Repeatedly delayed Prince of Persia: The Sands of Time remake is now set for release in 2026 and no longer has ‘remake’ in the title

Just one week after adding Ubisoft Toronto to the list of studios trying to get Prince of Persia: The Sands of Time Remake finished, Ubisoft gave us a new release target during its big livestream today—and it’s, uh, 2026.

That seems like an awful lot of time to remake a game that already exists, especially with two of Ubisoft’s biggest studios on the case—because remember, Ubisoft Montreal is still working on it too. But it’s already been in the works for twice that amount of time, although to be fair it was completely rebooted in 2023 for reasons that have never been made clear.

By that metric, then, it’ll only be three years of development time, which is still a long haul unless the plan is to significantly change the game—but if that’s the case, why not just make a whole new game?

Regardless of its reasons, Ubisoft pretty clearly has nothing to show for the time and effort that’s been put into the Sands of Time Remake so far, because the big reveal today was this:

And that’s it. A window. A candle. 2026. Have a nice day.

Although that’s not quite it. It goes entirely unmentioned but there’s also been a slight name change: The “Remake” part of the title has been dropped, and it’s now called simply Prince of Persia: The Sands of Time. 

Courtesy of the Wayback Machine, this is the Sands of Time Remake website yesterday:

(Image credit: Ubisoft)

And here it is today:

(Image credit: Ubisoft)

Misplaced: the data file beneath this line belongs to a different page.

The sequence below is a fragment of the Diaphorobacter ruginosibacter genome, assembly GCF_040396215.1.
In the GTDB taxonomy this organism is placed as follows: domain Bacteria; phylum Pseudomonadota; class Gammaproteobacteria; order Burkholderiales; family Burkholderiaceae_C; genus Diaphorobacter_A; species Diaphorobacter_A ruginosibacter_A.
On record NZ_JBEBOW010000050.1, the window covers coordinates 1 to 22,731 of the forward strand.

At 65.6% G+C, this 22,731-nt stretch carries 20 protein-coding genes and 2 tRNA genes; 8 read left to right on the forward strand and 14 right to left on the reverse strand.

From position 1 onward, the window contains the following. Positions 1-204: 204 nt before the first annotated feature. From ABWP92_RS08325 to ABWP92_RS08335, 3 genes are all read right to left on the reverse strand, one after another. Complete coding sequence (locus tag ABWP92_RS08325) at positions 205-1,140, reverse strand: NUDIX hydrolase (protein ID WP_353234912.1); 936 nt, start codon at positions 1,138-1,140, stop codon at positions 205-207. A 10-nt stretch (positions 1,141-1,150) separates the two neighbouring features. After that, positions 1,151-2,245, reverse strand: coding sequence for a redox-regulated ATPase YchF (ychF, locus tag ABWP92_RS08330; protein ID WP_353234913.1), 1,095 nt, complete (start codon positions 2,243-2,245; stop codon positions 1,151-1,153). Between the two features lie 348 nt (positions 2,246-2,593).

Notice that it’s also now referred to as “a Ubisoft Original,” a branding the company adopted in 2021 to denote internally-developed games. What’s the significance? Probably none: Four studios have thus far worked on the Sands of Time Remake, but they’re all internal Ubi operations.

No reason for the name change was provided (it’s literally just a picture of a candle!) but it does make me wonder if maybe Ubisoft really is making comprehensive changes to the game, and it’s dropped the “Remake” part of the title to better reflect that. For now it’s just an odd little shift in direction, but it’s also the most interesting part of the reveal, which I don’t think reflects particularly well on the state of things after four years of work. 

On the other hand, Beyond Good and Evil 2 was announced in 2008 and Ubisoft has promised us at least 24 times since then (as of January 2023, when we got tired of counting) that it’s still in development, and it didn’t even get a mention at today’s show. So what do I know?

I’ve reached out to Ubisoft to ask about the change and will update if I receive a reply.

PCGamer.com

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